meslier99 (2) - Railroad Mills, New York, USA - NOV 30, 2001 does not count
Okay, maybe it's because I've had this on tap that I can only give it a perfect score. Of course, even the bottle conditioned version is right up there. If you see this being served up at your local pub, please don't hesitate to give it a try. Just what an English Bitter should be. iamjond (7) - ENGLAND - AUG 12, 2005 does not count
I love this stuff. I keep tring new beers from supermarket but always come back to Coniston Bluebird Bitter. Never grow tired of it’s taste. Excellent with a curry.
Wish I could find it in a local pub instead of the usual crap they serve. sammybee (14) - Bradford, Bedfordshire, ENGLAND - OCT 28, 2017
Ah this is really nice; bitter was the dominant style when I first started drinking, and even then (twenty years ago) this was exemplary, fortunately it still is. Gentle fruitiness from the malt ,floral hops come through appreciably without dominating. The bottle conditioned yeast really adds to the flavour and the live freshness is much appreciated; For this reason I allways find its better to pour this in one, in a pint glass;if you have it in a half glass you really notice the difference in taste/finish the tiny yeast residue gives.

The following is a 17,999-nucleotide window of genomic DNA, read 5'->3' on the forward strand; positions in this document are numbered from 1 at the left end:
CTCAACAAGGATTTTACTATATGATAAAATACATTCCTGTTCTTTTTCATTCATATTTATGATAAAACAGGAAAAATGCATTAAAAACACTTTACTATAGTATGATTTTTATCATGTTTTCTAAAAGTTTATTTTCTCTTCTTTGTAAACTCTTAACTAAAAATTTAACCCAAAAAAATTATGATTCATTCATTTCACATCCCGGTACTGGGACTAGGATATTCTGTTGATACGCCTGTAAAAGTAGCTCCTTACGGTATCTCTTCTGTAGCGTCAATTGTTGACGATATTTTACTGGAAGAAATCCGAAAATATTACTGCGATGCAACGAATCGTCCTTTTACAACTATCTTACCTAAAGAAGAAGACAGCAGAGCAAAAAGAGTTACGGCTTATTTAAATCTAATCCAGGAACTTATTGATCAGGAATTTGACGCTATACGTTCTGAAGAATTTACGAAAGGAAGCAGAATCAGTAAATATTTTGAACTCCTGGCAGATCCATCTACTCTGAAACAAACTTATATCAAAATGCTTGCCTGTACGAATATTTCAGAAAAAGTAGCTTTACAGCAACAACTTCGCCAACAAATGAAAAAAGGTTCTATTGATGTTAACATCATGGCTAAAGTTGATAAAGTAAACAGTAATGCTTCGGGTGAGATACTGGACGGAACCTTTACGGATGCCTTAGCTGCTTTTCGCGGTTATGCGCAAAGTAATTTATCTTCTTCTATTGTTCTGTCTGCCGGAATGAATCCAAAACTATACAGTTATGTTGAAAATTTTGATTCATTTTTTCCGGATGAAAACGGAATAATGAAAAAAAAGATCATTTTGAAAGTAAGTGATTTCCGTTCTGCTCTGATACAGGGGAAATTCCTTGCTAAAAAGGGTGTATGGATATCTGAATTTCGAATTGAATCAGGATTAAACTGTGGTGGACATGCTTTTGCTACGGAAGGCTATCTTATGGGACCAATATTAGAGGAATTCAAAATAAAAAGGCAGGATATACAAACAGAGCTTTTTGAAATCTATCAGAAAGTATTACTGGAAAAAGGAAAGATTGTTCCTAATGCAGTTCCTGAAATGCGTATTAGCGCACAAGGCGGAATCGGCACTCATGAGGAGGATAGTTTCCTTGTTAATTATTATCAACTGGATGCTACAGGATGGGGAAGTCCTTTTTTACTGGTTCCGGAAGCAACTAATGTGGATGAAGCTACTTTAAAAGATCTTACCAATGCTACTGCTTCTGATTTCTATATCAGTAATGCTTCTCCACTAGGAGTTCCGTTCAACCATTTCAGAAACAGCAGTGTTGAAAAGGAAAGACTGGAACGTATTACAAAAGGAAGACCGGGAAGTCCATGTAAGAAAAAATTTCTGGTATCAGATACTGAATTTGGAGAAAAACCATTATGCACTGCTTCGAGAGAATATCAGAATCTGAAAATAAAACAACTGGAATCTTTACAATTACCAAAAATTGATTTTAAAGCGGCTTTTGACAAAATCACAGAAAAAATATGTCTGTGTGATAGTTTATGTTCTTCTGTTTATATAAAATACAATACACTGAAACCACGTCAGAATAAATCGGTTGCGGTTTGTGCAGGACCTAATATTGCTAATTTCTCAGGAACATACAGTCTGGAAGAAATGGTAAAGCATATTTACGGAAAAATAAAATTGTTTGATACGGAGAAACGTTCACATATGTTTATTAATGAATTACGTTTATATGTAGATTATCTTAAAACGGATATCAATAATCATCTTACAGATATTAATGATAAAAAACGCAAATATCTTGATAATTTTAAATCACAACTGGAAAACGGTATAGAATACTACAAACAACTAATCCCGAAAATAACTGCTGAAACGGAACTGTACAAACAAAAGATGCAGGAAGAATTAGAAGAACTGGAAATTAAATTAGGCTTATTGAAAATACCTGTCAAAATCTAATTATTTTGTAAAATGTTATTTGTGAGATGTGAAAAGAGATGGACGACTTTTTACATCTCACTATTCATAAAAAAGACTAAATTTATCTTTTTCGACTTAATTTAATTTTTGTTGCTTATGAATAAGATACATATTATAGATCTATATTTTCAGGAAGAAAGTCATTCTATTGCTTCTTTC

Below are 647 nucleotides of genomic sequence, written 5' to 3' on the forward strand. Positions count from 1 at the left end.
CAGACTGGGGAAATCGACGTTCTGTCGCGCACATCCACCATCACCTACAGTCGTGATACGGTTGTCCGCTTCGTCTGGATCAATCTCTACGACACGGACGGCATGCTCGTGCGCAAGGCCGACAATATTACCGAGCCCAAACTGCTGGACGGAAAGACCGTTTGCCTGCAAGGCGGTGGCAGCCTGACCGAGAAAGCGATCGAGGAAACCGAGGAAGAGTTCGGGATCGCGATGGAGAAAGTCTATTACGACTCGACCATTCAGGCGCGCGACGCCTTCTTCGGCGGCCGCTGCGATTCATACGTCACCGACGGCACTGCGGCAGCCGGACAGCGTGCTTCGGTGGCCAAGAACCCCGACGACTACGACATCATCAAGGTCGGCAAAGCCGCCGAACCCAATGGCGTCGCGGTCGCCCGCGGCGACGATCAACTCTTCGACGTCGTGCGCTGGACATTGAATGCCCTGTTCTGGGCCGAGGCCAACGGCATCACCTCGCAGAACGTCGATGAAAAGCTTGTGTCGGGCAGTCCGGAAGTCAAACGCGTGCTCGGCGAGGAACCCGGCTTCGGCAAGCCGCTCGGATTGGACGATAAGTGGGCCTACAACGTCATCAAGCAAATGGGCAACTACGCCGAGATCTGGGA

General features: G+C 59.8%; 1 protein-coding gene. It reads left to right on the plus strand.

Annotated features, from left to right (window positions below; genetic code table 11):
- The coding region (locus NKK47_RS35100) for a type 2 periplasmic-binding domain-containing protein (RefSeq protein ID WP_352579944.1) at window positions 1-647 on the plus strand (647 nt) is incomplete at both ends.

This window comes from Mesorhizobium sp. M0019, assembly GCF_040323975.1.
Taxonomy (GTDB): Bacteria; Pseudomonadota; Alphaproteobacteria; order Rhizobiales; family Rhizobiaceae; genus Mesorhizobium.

Top draw. DonDiego (2) - Boston, Massachusetts, USA - FEB 11, 2014 does not count
Blonde, lighter color than many bitters. Nice aroma. perfect balance of hops and malt. Clean, fresh, smooth mouthfeel. Task great at room temp, or lightly chilled. Best enjoyed sipped, on its own. heykevin (1287) - Decorah, Iowa, USA - NOV 15, 2001
Absolutely love the bottle-conditoned version of this. The hops come alive as this warms up. Nutty maris otter flavors and crisp yeastiness make this my favorite bottle-conditioned bitter
noelcb (271) - Toledo, Ohio, USA - MAY 30, 2005
Pours clear sparkling reddish-amber (maple syrup) with nearly no head, leaves no skim or lacing. Aroma is distinctive, notes of forest, juniper, pineapple mingle with the wonderfully floral and herbal hops. No trace of malt in the nose. Taste, again, is unique in my experience. Hops reign supreme with an initial bitterness that’s not at all unpleasant. It’s thin but complex. There are flavors -- marigold, pineapple, citrus, tar, even a bit of kerosene, forest mould, mushroom, chamomile, woodruff and bergamot (the flavoring of Earl Grey tea) -- that would be masked in maltier brews. The mouthfeel was thin, but seemed appropriate for the hoppy character. More fizzy and refreshing than watery.